If you’re considering launching a Google Ads campaign, you may be asking yourself, “How much do I need to invest to test this out? Is $100 enough or do I need thousands?”
It’s an important question and I hear it all the time from prospective clients. Unfortunately, this question is impossible to answer without further research. For example, we need to answer the following:
- Which keywords will you be targeting and how much do they cost per click (CPC)?
- What is the time frame for your test? Do you need to see results in weeks, months, or a year?
- What is your sales process and typical sales cycle? Do customers buy the same day they search or does it take months before a purchase is made?
- What are your typical sales conversion rates?
Let’s go through an example and at the end, you’ll know how to estimate a reasonable test budget for Google Ads (aka AdWords).
Find Your Target Keyword CPCs
In a Google Ads search campaign, you pay per click. That means you only pay Google when a prospect clicks on your ad. If your ad shows up in Google’s results 1,000 times, but no one clicks on it, then you don’t pay a penny. That’s why AdWords is sometimes called PPC, or pay per click advertising.
So if we’re estimating our budgets, we obviously need to know how much it’s going to cost when prospects click on our ads. And the exact amount you’ll pay depends on the keyword you’re advertising on. For example, if you advertise on the keyword, “coffee shop,” then you’ll pay a different amount than if you advertise on “mortgage broker.” Google estimates you’ll pay $1.78 for “coffee shop” and a whopping $13.76 for “mortgage broker.”
That’s a HUGE difference when we’re estimating budgets.
Now, you may be wondering how the heck do you find all the CPCs for keywords. It’s actually really easy because Google provides you with the Keyword Planner Tool. Search for your target keywords and the Keyword Planner tool will give you an estimate for how much each keyword will cost per click. Note that these are estimates so you may pay more or less.
Testing Time Frame
It’s important to realize that you need to go into an ad campaign with a realistic time frame in mind. As you’ll see later, the time frame will depend on your budget and it also depends on your industry. There simply may not be enough search volume for your target keywords to get leads and sales data in 1 month. For example, “mortgage broker” is searched 9,900 times per month in the US.
If 1% of the searchers click on your ad, then you would get 99 clicks from that particular keyword. Is it realistic that you would get a sale from only 99 website visitors? Probably not. Of course, you’ll be targeting more than one keyword. The goal here is to make sure there is enough search volume for your target keywords to achieve your goals within your time frame. Plus, if you have a longer time frame, then you can spread out your monthly budget across multiple months.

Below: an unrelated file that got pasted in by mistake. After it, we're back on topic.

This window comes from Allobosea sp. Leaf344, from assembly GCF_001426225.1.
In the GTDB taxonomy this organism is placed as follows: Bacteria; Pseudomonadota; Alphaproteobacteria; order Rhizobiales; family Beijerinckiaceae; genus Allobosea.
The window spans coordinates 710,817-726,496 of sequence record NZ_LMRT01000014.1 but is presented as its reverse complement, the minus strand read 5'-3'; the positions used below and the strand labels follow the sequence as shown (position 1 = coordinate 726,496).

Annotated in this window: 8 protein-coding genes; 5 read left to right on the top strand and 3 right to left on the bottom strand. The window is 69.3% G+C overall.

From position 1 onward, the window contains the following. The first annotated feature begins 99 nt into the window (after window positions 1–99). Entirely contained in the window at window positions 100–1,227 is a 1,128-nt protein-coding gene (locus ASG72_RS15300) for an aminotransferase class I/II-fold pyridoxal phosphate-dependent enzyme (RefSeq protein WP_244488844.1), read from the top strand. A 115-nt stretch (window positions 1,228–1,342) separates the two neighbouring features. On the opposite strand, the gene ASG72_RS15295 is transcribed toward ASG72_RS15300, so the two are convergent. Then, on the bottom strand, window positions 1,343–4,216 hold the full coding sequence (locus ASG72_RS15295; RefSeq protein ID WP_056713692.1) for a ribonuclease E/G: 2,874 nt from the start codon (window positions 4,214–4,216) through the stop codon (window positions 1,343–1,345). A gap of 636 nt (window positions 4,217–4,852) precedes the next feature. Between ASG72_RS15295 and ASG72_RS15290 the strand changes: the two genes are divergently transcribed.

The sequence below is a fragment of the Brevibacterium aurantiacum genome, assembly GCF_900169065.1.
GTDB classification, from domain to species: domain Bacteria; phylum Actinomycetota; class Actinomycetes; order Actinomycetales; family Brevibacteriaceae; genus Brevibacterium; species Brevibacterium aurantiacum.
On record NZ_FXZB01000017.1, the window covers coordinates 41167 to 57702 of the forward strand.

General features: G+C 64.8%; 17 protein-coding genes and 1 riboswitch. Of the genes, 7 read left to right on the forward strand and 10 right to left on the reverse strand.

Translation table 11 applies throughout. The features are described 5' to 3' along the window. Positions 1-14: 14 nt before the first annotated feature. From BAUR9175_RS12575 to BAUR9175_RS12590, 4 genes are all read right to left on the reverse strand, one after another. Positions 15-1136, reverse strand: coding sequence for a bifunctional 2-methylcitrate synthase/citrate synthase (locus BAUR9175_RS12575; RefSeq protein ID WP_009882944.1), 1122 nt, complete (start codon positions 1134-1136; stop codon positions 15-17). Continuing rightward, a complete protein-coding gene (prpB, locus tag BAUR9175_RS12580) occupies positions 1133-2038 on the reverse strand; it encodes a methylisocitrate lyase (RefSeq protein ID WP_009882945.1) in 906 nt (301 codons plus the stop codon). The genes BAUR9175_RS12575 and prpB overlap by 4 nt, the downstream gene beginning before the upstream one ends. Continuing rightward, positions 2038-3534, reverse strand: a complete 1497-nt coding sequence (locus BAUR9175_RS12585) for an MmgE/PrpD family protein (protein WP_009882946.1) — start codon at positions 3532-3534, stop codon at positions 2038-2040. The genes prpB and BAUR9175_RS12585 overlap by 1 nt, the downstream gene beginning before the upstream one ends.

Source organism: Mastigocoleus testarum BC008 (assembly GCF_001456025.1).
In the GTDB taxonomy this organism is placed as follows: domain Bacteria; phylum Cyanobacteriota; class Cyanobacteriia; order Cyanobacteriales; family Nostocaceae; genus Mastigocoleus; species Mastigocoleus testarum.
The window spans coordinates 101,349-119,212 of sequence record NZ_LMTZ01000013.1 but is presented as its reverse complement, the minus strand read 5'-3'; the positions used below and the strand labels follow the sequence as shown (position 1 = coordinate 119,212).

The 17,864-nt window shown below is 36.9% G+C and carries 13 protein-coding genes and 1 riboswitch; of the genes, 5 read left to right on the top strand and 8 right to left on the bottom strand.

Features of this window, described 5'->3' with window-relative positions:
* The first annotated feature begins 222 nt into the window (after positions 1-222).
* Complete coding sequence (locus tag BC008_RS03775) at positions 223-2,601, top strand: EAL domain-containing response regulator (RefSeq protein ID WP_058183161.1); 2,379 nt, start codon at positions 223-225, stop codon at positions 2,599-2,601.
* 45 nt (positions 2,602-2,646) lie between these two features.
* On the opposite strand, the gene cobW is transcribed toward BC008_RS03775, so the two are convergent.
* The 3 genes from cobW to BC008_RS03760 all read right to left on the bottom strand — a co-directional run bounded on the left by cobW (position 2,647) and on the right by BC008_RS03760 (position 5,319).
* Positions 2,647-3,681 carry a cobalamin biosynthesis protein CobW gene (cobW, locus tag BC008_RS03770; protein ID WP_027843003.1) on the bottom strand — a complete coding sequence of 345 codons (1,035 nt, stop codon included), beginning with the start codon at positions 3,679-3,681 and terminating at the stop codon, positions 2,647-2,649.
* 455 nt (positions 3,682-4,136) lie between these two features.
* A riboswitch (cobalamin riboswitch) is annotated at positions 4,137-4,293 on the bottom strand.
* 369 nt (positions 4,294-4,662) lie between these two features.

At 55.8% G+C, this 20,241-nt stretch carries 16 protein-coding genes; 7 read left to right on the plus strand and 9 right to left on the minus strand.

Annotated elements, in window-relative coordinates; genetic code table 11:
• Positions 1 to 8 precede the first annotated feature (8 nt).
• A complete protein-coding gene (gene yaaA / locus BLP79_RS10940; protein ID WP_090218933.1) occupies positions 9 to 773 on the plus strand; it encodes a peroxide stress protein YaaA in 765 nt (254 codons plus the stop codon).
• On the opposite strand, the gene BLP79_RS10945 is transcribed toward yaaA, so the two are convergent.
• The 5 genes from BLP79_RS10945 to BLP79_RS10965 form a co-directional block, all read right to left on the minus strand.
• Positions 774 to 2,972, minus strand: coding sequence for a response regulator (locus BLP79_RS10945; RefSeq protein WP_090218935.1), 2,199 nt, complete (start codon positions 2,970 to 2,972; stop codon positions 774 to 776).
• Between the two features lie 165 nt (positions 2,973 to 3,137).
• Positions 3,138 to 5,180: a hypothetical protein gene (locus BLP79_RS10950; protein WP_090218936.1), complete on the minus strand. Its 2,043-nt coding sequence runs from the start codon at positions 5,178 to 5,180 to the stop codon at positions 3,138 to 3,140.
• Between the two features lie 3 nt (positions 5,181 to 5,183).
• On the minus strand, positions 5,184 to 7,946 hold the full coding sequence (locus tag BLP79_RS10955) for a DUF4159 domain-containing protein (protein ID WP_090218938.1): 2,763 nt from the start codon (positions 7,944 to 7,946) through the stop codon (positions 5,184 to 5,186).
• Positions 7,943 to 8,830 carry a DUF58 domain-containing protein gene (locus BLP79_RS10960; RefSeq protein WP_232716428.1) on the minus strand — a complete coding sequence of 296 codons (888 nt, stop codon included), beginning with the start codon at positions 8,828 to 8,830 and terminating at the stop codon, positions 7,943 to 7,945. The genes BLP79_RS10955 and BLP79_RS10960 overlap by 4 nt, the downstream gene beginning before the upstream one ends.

Your Sales Cycle
This step is easy. What is your typical sales cycle? If it’s over 1 month, then obviously you’ll need to test for multiple months to get decent data from a test campaign. If your customers buy within 1 day, then you know you’ll get almost instant feedback from the campaign once it starts.
Your Sales Conversion Rates
The final step before we can calculate your budget is to use your sales conversion rates. In my example above, we estimated that we can drive about 99 prospects to our website from the keyword “mortgage broker.” There are at least two more conversions that need to take place:
- Prospect has to call, complete a webform, or visit your office after clicking on the ad
- You have to close the sale
Let’s say your goal is to get the prospect to complete a webform to schedule an appointment. A reasonable conversion rate for lead generation like this might be 5%. So out of the 99 visits, about 5 will schedule an appointment. I’ll assume 100% will show up for the appointment, which is not realistic but makes this example easier. :)
Next, is your appointment to client close ratio. Let’s make the math easy here and say you’re sales conversion rate is 20% (and the sales cycle is only a few days) so you would generate 1 new client.
Estimate Your Test Budget
Alright, now it’s time to put all this information together to estimate your test budget. We already estimated we can generate 1 new client from 100 clicks on a targeted keyword. Plus, we know our example keyword costs $13.76 per click, so it’s going to cost about $1,376 to generate one sale.
That means we need at least $1,376 for our initial test to get a sale within about a month, based on the CPC, search volume and sales cycle. So if you only have $100/month to test, then it’s going to take about a year to test just one keyword. It’s possible you’ll get a sale more quickly, but it’s also possible it will take longer than estimated to get that first sale. In this example, I would recommend a budget of at least $2,000 to give this one keyword a fair shot.
As you can see, there are a lot of variables that go into estimating your AdWords test budget. Play around with the Google Keyword Planner to find your target keywords’ CPCs and search volume. Then run the numbers based on your sales cycle and conversion rates.
Related article: How much should I spend on Google AdWords?
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